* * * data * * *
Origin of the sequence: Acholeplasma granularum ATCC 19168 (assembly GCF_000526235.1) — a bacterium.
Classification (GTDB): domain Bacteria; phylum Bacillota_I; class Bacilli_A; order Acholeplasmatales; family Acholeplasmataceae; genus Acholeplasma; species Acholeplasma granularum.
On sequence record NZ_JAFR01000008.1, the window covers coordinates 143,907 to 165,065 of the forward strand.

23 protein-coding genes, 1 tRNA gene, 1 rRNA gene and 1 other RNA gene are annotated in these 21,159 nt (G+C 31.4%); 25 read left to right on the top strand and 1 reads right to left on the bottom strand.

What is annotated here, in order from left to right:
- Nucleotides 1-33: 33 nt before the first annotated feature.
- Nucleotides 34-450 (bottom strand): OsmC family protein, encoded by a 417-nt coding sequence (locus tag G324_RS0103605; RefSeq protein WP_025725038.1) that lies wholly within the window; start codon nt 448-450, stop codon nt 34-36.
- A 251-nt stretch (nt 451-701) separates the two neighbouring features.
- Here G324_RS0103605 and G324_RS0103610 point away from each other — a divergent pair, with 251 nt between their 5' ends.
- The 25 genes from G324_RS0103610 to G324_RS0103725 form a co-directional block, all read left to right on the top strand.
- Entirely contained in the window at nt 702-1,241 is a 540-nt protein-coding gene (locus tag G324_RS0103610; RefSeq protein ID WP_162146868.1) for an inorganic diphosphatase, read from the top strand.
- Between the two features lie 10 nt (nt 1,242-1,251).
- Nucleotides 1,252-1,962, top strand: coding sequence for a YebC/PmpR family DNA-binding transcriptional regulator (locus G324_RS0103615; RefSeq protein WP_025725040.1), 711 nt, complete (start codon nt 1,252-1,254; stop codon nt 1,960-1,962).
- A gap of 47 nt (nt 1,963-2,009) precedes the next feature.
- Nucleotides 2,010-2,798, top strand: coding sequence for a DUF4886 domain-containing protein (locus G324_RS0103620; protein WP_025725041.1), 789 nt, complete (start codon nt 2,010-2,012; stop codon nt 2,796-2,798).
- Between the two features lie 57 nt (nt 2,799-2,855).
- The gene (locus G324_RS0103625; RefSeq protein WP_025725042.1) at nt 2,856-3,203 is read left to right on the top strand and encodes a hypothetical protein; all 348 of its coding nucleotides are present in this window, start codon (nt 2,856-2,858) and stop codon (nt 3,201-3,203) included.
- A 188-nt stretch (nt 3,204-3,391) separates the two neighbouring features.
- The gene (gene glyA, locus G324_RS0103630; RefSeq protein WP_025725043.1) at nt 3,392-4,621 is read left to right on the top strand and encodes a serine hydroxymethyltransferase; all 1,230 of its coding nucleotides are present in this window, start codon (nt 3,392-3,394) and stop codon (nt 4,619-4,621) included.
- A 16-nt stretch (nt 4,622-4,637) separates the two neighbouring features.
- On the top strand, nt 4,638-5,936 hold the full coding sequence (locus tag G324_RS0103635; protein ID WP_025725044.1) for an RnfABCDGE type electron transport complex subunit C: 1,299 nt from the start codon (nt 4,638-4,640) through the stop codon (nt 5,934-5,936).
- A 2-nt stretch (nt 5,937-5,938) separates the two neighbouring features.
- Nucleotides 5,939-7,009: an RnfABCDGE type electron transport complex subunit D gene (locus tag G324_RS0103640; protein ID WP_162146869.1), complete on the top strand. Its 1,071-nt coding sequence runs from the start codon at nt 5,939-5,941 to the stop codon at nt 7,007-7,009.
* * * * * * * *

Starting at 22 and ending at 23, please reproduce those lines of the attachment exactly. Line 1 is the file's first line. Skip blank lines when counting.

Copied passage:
- A 2-nt stretch (nt 5,937-5,938) separates the two neighbouring features.
- Nucleotides 5,939-7,009: an RnfABCDGE type electron transport complex subunit D gene (locus tag G324_RS0103640; protein ID WP_162146869.1), complete on the top strand. Its 1,071-nt coding sequence runs from the start codon at nt 5,939-5,941 to the stop codon at nt 7,007-7,009.